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Hanna Butler Journeys

The Durian Den

MALAYSIA | Thursday, 5 July 2012 | Views [2997]

Like a drug den, people can stay on the premises waiting for a knock on the door to be told their hit is ready. But is not a drug, it is not even a stimulant of any kind. It is an unadulterated natural fruit, revered across Malaysia.

Durian. The name of the infamous Southeast Asian fruit even has a strange sound to it. Durian.Stranger though than it sounds, is how it smells and tastes. Love it or hate it, it’s a food phenomenon. It is Durian season in Malaysia and roadsides and markets are full of the smelly, ugly fruit. Families and friends congregate late at night just to gorge on it. But to get the best Durian I travel across Penang to the Bao Sheng Durian Farm.

The owner is known as the Durian Seng, grew up on the farm. He loves Durian he tells me, it is his life. He places three fruit on the table and we taste in a specific order, paying close attention to the different  flavours. I don’t hate Durian, but I definitely don’t love it. I love the texture creamy like custard or soft French cheese, but the taste is just indescribable, and while I don’t find it offensive, it is not something I would seek out.

While it seems excessive  that we taste the fruit and look for notes of wine, dark chocolate and sugar - they are there! But the best is yet to come, as we wait for a Durian just fallen off the tree. The farm even provides accommodation for devotees to get the freshest Durian hit possible.  The fresher, the better, and for lovers of Durian, getting the best becomes addictive.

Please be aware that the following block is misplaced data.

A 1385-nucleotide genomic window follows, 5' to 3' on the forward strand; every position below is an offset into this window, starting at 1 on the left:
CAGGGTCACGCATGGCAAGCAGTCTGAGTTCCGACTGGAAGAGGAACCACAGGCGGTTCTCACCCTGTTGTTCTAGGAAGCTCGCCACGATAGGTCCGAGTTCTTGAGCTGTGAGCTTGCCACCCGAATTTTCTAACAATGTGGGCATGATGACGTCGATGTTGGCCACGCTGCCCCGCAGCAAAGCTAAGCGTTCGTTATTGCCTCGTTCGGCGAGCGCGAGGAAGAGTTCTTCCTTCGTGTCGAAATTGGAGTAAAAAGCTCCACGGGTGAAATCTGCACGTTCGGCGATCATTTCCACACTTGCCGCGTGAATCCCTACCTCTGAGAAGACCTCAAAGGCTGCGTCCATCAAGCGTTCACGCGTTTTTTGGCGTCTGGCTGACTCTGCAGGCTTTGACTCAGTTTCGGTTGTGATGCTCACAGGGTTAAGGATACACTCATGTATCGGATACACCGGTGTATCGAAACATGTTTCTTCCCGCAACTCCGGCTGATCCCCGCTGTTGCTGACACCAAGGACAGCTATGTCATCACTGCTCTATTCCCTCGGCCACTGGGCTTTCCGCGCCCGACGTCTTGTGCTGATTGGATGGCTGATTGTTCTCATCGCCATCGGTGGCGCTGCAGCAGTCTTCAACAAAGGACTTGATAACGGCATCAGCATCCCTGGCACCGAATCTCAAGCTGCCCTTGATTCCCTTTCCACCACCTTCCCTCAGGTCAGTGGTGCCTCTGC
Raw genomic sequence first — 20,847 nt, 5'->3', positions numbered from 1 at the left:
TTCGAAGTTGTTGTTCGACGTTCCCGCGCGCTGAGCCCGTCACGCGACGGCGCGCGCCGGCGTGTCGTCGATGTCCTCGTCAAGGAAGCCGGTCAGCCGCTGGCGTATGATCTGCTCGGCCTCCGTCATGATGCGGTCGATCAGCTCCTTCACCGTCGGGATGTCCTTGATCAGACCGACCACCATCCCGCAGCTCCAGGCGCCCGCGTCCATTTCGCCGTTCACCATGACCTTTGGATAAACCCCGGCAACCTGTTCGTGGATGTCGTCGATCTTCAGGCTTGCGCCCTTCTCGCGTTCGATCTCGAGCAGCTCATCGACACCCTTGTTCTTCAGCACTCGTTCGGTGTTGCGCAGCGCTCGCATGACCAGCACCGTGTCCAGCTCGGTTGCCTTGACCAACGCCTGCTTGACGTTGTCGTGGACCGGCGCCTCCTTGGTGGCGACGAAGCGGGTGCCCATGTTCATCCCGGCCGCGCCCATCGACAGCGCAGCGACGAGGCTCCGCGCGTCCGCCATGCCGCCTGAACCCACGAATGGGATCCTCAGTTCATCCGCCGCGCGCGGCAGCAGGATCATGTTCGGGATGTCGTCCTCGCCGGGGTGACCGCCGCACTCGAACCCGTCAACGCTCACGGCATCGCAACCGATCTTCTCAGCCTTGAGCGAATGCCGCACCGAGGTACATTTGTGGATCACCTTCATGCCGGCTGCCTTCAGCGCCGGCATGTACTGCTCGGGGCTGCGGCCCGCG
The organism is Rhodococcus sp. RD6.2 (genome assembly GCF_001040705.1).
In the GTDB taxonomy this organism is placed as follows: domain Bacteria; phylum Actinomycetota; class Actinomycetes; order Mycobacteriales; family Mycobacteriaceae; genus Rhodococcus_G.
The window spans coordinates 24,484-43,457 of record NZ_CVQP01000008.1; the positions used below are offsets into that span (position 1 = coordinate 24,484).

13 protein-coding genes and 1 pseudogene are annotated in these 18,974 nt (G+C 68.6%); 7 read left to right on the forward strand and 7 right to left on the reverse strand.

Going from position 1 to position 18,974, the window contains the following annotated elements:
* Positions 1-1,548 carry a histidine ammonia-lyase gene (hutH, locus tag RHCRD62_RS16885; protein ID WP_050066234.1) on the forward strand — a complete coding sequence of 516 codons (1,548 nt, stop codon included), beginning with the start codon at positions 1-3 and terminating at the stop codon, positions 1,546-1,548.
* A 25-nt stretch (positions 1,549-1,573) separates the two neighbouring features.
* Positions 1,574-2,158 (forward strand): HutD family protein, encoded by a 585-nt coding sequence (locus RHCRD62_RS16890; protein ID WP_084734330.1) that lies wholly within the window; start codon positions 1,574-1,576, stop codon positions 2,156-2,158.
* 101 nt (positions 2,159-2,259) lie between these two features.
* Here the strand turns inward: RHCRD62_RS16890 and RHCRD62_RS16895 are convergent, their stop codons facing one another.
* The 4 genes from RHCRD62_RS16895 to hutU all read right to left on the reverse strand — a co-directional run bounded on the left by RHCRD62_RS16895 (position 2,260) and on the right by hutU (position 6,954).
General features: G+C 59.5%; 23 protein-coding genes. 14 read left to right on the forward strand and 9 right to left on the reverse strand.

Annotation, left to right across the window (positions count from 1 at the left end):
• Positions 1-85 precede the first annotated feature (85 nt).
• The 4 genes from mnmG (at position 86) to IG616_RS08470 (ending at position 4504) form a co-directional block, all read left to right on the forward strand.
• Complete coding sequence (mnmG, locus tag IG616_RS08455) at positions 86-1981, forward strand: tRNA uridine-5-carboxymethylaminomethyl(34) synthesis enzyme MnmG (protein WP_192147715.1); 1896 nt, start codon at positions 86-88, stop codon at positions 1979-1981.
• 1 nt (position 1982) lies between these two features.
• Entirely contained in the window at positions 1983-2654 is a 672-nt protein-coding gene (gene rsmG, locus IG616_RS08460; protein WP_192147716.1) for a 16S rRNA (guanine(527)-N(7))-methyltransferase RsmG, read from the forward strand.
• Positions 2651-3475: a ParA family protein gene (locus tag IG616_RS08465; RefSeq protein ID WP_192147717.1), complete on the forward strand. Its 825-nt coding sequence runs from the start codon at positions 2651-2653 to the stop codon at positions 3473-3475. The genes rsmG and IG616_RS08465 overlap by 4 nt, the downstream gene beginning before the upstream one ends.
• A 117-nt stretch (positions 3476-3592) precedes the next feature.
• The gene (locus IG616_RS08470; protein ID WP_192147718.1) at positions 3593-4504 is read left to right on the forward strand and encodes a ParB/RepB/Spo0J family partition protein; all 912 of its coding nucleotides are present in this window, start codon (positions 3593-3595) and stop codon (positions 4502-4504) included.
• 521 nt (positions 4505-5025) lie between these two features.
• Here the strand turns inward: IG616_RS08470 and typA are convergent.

It arrives, and the Durian Sen throws the fruit on the ground to release its chi. Then, we wait. Every few minutes The Sen checks the fruit by smelling it. The scent has to move throughout the fruit for it to be ready to eat he says. When it is ready, he demonstrates how we need to eat it to get the most out of the numbing feeling fresh Durian should leave in your mouth. He mimes holding a bit of Durian and pushing it in and out of his mouth with his lips pursed. “You must get the fresh in the mouth.” It looks strange, but everything here kind of is.

A local company brings their 50 staff for a reward for all-you-can-eat Durian.  It is a feeding frenzy, they are animals and all you can hear is sucking and eating. No talking. Everyone has Durian in their mouth. It’s like five o’clock drinks in New Zealand.

It is ready, the Durian Sen tells us and he cuts into the fruit like a surgeon. I rub the fruit into my mouth, to get the fresh into the mouth. But by now Durian is Durian. It’s sweet, it’s bitter, it’s creamy, but mostly it is utterly indescribable. I burp my way back into town. Every burp, a reminder. I won’t be back for another fix,  I am not an addict. 

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